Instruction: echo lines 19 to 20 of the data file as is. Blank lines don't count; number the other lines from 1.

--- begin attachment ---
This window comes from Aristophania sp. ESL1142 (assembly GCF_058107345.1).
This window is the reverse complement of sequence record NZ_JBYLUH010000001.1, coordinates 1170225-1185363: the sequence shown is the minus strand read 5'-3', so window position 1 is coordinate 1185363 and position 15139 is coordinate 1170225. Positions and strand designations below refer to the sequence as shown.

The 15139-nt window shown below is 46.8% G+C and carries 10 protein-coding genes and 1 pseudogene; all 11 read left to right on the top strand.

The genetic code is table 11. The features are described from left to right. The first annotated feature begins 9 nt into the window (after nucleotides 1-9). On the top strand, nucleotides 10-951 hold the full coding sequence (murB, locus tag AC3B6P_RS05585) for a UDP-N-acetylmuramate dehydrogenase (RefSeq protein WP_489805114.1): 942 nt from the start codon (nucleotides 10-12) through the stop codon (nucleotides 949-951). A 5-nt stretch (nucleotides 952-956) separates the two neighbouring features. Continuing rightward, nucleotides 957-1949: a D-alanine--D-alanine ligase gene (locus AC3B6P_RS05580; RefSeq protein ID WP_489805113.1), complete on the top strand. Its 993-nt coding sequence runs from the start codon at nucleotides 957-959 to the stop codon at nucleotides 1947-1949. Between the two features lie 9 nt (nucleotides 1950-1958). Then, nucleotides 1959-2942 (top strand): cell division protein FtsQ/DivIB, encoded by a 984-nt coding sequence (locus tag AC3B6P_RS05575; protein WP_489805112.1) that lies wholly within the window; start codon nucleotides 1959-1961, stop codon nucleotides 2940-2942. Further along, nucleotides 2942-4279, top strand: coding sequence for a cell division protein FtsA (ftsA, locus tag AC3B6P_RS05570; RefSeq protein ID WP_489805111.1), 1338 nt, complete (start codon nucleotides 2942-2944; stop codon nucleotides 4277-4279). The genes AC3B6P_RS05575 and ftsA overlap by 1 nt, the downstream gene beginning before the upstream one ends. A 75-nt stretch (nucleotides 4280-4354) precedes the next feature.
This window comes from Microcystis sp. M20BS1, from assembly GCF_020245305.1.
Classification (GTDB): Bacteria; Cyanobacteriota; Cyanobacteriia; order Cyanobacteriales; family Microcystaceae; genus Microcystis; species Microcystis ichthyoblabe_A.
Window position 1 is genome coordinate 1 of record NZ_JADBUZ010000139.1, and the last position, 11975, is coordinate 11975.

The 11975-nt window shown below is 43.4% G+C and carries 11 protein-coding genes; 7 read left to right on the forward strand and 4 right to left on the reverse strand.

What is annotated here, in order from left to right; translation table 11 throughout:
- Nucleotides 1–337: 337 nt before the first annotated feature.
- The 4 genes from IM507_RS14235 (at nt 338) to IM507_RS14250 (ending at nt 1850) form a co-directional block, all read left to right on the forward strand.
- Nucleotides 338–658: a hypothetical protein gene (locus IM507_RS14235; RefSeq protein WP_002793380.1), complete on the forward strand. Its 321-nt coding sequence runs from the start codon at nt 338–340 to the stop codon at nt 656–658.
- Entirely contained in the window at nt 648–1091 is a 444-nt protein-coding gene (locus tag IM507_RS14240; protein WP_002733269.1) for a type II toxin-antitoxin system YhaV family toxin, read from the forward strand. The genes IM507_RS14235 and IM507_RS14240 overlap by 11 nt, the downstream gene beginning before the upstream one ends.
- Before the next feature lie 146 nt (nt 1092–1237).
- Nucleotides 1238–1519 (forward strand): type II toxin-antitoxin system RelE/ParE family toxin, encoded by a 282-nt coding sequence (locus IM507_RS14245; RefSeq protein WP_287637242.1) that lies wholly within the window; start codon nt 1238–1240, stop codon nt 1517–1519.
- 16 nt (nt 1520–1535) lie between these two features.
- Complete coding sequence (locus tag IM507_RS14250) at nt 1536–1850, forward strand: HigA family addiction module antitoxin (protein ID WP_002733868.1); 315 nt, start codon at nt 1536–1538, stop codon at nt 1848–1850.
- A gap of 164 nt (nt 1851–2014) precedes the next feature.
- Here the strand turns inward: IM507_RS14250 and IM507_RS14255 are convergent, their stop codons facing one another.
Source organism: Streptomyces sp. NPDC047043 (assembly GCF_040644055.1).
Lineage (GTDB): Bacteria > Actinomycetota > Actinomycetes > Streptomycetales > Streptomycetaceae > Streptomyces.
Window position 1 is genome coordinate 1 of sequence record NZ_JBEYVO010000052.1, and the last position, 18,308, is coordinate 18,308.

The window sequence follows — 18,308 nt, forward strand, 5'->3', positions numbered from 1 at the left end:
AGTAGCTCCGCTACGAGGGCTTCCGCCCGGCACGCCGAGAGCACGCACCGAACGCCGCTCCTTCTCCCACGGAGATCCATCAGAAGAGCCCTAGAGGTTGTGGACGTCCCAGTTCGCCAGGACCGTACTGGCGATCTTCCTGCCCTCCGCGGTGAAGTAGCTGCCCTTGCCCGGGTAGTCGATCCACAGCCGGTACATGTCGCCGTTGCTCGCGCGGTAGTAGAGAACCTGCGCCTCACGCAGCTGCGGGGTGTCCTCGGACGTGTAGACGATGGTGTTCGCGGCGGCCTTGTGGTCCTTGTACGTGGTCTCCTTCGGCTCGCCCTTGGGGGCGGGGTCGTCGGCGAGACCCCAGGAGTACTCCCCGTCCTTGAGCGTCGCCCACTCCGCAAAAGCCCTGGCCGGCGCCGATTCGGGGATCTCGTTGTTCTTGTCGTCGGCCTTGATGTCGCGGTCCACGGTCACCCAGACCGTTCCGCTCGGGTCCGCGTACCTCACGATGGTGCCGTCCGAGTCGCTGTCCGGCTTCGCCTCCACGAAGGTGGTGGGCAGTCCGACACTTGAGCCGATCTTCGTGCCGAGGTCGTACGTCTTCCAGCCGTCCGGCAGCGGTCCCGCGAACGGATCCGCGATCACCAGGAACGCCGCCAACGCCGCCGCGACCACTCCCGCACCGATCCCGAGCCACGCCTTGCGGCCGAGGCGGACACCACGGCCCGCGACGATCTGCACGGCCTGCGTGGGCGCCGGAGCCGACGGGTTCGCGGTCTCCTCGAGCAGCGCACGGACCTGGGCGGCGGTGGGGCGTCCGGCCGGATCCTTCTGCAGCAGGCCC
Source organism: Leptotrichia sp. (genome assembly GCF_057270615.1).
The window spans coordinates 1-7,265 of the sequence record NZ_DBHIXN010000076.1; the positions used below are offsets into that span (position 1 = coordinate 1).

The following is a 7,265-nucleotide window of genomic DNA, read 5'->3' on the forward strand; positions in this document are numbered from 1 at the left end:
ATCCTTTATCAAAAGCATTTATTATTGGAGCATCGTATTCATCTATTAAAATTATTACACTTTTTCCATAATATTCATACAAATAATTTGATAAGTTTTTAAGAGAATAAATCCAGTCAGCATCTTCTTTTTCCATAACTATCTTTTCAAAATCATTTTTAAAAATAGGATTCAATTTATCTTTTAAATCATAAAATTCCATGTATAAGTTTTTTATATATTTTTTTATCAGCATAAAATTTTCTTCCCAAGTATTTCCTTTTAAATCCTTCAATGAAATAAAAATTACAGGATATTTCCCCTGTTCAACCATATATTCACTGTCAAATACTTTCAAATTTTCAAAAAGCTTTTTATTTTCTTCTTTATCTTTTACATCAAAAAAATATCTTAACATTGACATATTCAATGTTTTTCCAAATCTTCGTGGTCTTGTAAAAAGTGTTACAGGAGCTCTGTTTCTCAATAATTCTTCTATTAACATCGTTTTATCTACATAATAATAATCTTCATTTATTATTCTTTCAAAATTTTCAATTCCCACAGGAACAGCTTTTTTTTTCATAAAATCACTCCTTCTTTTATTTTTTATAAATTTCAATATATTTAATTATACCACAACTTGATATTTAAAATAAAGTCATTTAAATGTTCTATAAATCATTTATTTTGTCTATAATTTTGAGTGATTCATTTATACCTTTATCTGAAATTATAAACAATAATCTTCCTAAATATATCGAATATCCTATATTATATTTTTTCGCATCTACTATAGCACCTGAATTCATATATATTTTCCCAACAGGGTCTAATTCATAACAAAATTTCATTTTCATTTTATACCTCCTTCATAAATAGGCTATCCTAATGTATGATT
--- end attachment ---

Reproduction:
- Here the strand turns inward: IM507_RS14250 and IM507_RS14255 are convergent, their stop codons facing one another.
Source organism: Streptomyces sp. NPDC047043 (assembly GCF_040644055.1).